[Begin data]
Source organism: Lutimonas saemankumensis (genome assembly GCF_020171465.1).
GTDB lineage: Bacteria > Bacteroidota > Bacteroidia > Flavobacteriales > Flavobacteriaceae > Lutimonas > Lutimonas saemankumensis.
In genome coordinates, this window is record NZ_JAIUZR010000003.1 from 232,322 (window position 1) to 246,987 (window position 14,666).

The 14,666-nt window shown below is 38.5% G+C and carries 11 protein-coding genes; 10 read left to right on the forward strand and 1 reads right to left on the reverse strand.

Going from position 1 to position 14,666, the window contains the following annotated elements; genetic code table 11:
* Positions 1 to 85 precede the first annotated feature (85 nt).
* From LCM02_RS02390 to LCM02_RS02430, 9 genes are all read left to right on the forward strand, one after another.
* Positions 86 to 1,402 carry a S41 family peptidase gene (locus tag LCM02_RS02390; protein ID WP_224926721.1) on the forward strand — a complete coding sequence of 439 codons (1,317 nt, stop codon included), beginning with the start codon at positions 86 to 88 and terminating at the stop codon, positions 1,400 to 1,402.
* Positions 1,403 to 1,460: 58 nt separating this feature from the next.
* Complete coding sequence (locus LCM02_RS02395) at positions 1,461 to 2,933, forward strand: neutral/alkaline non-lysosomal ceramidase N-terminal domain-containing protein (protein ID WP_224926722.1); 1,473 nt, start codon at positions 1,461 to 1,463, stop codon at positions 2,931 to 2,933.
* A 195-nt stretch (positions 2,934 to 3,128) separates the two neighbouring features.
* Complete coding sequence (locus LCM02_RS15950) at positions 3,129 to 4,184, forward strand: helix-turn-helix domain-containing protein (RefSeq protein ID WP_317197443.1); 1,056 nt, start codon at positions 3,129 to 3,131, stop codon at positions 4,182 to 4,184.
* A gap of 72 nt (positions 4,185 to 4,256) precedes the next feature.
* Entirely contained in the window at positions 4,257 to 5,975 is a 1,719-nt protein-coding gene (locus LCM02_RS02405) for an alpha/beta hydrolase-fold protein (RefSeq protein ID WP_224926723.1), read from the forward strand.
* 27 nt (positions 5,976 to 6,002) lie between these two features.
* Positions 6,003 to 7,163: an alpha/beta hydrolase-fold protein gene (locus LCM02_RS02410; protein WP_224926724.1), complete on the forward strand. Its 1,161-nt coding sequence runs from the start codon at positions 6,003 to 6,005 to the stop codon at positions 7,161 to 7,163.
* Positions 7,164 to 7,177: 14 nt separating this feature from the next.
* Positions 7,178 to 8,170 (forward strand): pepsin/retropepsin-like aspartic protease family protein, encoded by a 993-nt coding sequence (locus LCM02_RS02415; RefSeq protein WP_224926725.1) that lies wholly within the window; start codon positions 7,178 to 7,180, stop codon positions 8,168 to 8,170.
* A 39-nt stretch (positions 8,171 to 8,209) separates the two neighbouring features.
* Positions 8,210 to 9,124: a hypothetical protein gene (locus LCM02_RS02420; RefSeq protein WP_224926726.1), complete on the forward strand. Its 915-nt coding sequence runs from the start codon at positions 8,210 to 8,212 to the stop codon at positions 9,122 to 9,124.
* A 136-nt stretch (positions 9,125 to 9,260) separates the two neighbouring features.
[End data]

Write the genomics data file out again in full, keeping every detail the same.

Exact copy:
Source organism: Lutimonas saemankumensis (genome assembly GCF_020171465.1).
GTDB lineage: Bacteria > Bacteroidota > Bacteroidia > Flavobacteriales > Flavobacteriaceae > Lutimonas > Lutimonas saemankumensis.
In genome coordinates, this window is record NZ_JAIUZR010000003.1 from 232,322 (window position 1) to 246,987 (window position 14,666).

The 14,666-nt window shown below is 38.5% G+C and carries 11 protein-coding genes; 10 read left to right on the forward strand and 1 reads right to left on the reverse strand.

Going from position 1 to position 14,666, the window contains the following annotated elements; genetic code table 11:
* Positions 1 to 85 precede the first annotated feature (85 nt).
* From LCM02_RS02390 to LCM02_RS02430, 9 genes are all read left to right on the forward strand, one after another.
* Positions 86 to 1,402 carry a S41 family peptidase gene (locus tag LCM02_RS02390; protein ID WP_224926721.1) on the forward strand — a complete coding sequence of 439 codons (1,317 nt, stop codon included), beginning with the start codon at positions 86 to 88 and terminating at the stop codon, positions 1,400 to 1,402.
* Positions 1,403 to 1,460: 58 nt separating this feature from the next.
* Complete coding sequence (locus LCM02_RS02395) at positions 1,461 to 2,933, forward strand: neutral/alkaline non-lysosomal ceramidase N-terminal domain-containing protein (protein ID WP_224926722.1); 1,473 nt, start codon at positions 1,461 to 1,463, stop codon at positions 2,931 to 2,933.
* A 195-nt stretch (positions 2,934 to 3,128) separates the two neighbouring features.
* Complete coding sequence (locus LCM02_RS15950) at positions 3,129 to 4,184, forward strand: helix-turn-helix domain-containing protein (RefSeq protein ID WP_317197443.1); 1,056 nt, start codon at positions 3,129 to 3,131, stop codon at positions 4,182 to 4,184.
* A gap of 72 nt (positions 4,185 to 4,256) precedes the next feature.
* Entirely contained in the window at positions 4,257 to 5,975 is a 1,719-nt protein-coding gene (locus LCM02_RS02405) for an alpha/beta hydrolase-fold protein (RefSeq protein ID WP_224926723.1), read from the forward strand.
* 27 nt (positions 5,976 to 6,002) lie between these two features.
* Positions 6,003 to 7,163: an alpha/beta hydrolase-fold protein gene (locus LCM02_RS02410; protein WP_224926724.1), complete on the forward strand. Its 1,161-nt coding sequence runs from the start codon at positions 6,003 to 6,005 to the stop codon at positions 7,161 to 7,163.
* Positions 7,164 to 7,177: 14 nt separating this feature from the next.
* Positions 7,178 to 8,170 (forward strand): pepsin/retropepsin-like aspartic protease family protein, encoded by a 993-nt coding sequence (locus LCM02_RS02415; RefSeq protein WP_224926725.1) that lies wholly within the window; start codon positions 7,178 to 7,180, stop codon positions 8,168 to 8,170.
* A 39-nt stretch (positions 8,171 to 8,209) separates the two neighbouring features.
* Positions 8,210 to 9,124: a hypothetical protein gene (locus LCM02_RS02420; RefSeq protein WP_224926726.1), complete on the forward strand. Its 915-nt coding sequence runs from the start codon at positions 8,210 to 8,212 to the stop codon at positions 9,122 to 9,124.
* A 136-nt stretch (positions 9,125 to 9,260) separates the two neighbouring features.